Portuguese national team manager Fernando Santos must at some point develop a style outside of winning by boredom, determined Andy Brassell on the June 22nd episode of The European Football Show podcast. The reference was to the defensive, counter attacking tendencies exhibited by the Portugal side in this summer’s Confederations Cup as they topped Group A before losing in the semifinals to Chile on penalties. The criticism of getting results through boring means would be a compliment for Santos. He lauded the simplicity his side as Portugal won its first senior trophy in last summer’s European Championship, saying his players were as “simple as doves, wise as serpents”.

How perceptions change in a soccer year. The emphasis on the pragmatic elements of winning makes sense when his side lift trophies, not when getting knocked out in the semifinals to Chile. The simplicity of Santos’ Portugal lies in a counter attacking, diamond shaped 442 formation lead by the legs of young midfielders, defensive solidarity, and Ronaldo. In recapping the 2016 title winning side, I highlighted the midfield combination of Joao Mario, Renato Sanches, and William Carvalho, all then under 24 years old, each blending physicality with technique. The backline paired veteran center backs in Pepe and Jose Fonte, as Cedric and Raphael Guerreiro providing width and running. The side blended experience with young legs, the world class Ronaldo with the journeyman matchwinner Eder. It was a balance Max Allegri would be proud of.     

Loyal to his players and diamond midfield shape for better or worse, Santos included several familiar names in the starting lineup that lost to Chile. The defensive foundation of Patricio, Fonte, and Cedric didn’t allow a goal after the opening match to Mexico (Pepe was suspended for the semi-final match). The biggest change from last year’s finals was in midfield, with Bernardo Silva and Andre Gomes replacing Sanches and Mario. In demonstrating the possibilities of an expansive Portuguese attack, Brassell highlighted Silva’s cross field switch that lead to a Ricardo Quaresma goal against Mexico.

The 22-year-old Silva was this season’s Portuguese breakout player. In a Monaco side that was seemingly filled with youth who peaked at exactly the right time, he was the playmaker behind their run to the Champions League semifinals. Cutting in from the right wing to his favored left foot, his dribbling, change of direction and close control drew comparisons to Messi. Manchester City added Silva to an already packed midfield this summer for some $57 million. Outside of his ability to keep possession, the x-factor that elevates Silva in Guardiola’s system, is an eye for goal

In some perverse football universe balancing act, Silva shined while his midfield partners took a step back. His upward transfer is tempered by last summer’s moves of Gomes, Sanches, and Mario to Barcelona, Bayern Munich, and Inter. The midfielders, totaling over $200 million, each struggled to adapt to their new leagues. 

No player last season came under more criticism than Gomes. This was partly no fault his own, as he was unfairly saddled with the expectations of a $30 million transfer to Barcelona from Valencia that made little sense even when the move initially took place. Gomes did have opportunities to play with Sergio Busquets and Andres Iniesta injured at various points in the season. But his inability to replace either player proved the critics even further in asking why he was signed at all. Especially when compared to the depth of Real Madrid’s midfield that was instrumental in winning the double.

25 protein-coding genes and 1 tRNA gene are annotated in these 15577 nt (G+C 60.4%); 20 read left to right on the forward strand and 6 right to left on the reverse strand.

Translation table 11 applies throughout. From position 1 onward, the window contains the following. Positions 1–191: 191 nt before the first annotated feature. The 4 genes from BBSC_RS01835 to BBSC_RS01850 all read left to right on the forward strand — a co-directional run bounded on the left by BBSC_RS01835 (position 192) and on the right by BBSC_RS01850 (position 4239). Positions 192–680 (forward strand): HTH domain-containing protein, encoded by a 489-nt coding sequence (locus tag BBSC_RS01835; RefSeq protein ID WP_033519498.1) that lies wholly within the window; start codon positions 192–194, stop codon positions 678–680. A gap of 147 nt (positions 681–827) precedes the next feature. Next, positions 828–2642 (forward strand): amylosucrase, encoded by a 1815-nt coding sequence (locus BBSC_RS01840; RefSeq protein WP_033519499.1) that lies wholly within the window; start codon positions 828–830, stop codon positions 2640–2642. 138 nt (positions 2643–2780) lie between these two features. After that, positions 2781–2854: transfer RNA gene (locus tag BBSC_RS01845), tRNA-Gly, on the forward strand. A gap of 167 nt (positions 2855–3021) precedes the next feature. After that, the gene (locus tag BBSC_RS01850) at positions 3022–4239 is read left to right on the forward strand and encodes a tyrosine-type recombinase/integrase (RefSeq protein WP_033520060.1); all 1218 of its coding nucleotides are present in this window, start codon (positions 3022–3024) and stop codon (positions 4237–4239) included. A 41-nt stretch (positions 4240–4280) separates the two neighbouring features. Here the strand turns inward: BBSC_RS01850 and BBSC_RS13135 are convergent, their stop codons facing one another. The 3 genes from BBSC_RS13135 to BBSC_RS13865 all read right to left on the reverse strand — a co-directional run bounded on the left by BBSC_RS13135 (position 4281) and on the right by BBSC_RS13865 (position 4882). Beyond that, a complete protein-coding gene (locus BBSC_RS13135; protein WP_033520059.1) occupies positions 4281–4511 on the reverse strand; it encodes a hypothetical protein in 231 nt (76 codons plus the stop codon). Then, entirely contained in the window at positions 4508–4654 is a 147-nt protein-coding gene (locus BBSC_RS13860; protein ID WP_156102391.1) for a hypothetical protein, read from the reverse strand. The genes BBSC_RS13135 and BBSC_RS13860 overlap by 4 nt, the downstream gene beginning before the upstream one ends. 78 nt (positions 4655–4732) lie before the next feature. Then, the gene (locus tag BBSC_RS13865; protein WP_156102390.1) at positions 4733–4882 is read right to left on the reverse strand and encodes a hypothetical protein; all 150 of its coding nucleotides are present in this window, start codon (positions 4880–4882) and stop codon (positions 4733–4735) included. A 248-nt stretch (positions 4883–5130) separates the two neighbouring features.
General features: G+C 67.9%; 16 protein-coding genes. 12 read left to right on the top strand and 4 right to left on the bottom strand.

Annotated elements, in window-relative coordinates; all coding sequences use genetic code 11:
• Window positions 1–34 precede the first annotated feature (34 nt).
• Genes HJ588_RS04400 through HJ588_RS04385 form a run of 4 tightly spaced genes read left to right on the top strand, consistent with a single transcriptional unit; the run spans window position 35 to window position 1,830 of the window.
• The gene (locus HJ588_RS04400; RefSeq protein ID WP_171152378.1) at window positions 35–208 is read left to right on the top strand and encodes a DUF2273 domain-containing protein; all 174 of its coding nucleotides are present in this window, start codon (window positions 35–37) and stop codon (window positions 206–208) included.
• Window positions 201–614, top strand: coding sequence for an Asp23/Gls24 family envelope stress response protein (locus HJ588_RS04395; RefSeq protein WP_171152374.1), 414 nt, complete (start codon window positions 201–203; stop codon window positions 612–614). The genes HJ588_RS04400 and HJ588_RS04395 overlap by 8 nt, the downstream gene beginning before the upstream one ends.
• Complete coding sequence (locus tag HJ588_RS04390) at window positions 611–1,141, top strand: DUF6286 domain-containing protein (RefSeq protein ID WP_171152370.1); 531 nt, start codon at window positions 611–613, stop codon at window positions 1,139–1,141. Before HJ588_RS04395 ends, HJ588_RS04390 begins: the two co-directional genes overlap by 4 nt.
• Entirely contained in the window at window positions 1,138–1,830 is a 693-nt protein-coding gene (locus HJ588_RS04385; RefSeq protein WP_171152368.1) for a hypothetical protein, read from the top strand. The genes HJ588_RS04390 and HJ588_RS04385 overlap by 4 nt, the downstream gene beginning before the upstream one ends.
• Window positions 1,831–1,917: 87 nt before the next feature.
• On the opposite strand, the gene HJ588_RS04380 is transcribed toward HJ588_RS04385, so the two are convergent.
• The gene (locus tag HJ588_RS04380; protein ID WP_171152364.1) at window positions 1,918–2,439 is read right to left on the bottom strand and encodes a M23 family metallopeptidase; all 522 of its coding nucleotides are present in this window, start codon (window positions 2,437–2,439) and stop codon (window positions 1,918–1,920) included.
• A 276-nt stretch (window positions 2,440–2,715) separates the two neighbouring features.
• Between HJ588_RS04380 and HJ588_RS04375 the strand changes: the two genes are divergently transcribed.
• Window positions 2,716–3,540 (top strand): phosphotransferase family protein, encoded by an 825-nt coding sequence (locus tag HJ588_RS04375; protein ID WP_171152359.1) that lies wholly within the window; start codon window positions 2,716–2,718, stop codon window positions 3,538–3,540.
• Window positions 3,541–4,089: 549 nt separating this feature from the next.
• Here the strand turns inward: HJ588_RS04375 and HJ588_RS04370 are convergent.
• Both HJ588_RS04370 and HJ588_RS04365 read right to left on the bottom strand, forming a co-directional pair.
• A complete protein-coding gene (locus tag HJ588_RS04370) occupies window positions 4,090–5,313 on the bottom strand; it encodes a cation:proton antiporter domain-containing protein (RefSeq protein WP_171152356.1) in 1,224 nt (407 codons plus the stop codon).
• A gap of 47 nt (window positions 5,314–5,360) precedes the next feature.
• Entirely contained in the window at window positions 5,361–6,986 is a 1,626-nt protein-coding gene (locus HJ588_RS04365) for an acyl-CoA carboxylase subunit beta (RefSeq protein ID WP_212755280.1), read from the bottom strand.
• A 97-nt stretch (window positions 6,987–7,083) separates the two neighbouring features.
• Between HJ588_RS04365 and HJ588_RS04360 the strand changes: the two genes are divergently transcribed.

Mario symbolized Inter’s struggles to gain an identity as they cycled through three managers last season. Signed as a box to box midfielder as part of the Frank de Boer revolution, Mario admitted the difficulty in adapting to the physicality of Italian football. He improved under the direct, counter attacking nature of de Boer’s replacement Stefano Pioli, but Pioli too was sacked. His suspension for the final match of the Serie A season was a fitting end to a lost year. Like Gomes, Mario will be getting a fresh start under new manager Luciano Spalletti. Spalletti has a reputation for developing skilled box to box midfielders like Kevin Strootman, and Mario could likewise thrive in this season before the World Cup.

In spite of the lack of midfield development, Santos still does have a “Get out of jail free” card in Ronaldo’s decisive, counter attacking goals. But strictly relying on individual moments only reinforces the inflexibility of his pragmatic style that a section of Portuguese supporters have turned against. Of course, there are other aspects of management than formations. Santos’ ability to back his players is as important as any tactical nuance (or non-nuance); he’s said that he would go to the “end of the world” with his players from last year’s squad. In a 3-0 win against Latvia in World Cup qualifying earlier this month, he emphasized his side’s intangible determination and intelligence. And he reminds eloquent with metaphors, asking whether we should keep mistaking sardines for lobsters in response to why his teams won’t play more creatively. 

After Quaresma, Nani, and Moutinho missed their penalty kicks against Chile, Santos defended the players by reminding us that the same trio scored their penalties against Poland in the quarterfinals on their way to winning the Euro’s. The negativity towards Santos just a year after delivering Portugal’s first senior trophy at first seems too reactionary. Santos’ art is getting results with his style and his players. He constantly reminds us that he and his players wrote the greatest chapter in the country’s football history. There’s no need for an evolution from this point of view. Santos heads into the 2018 World Cup playing with house money, for better or worse.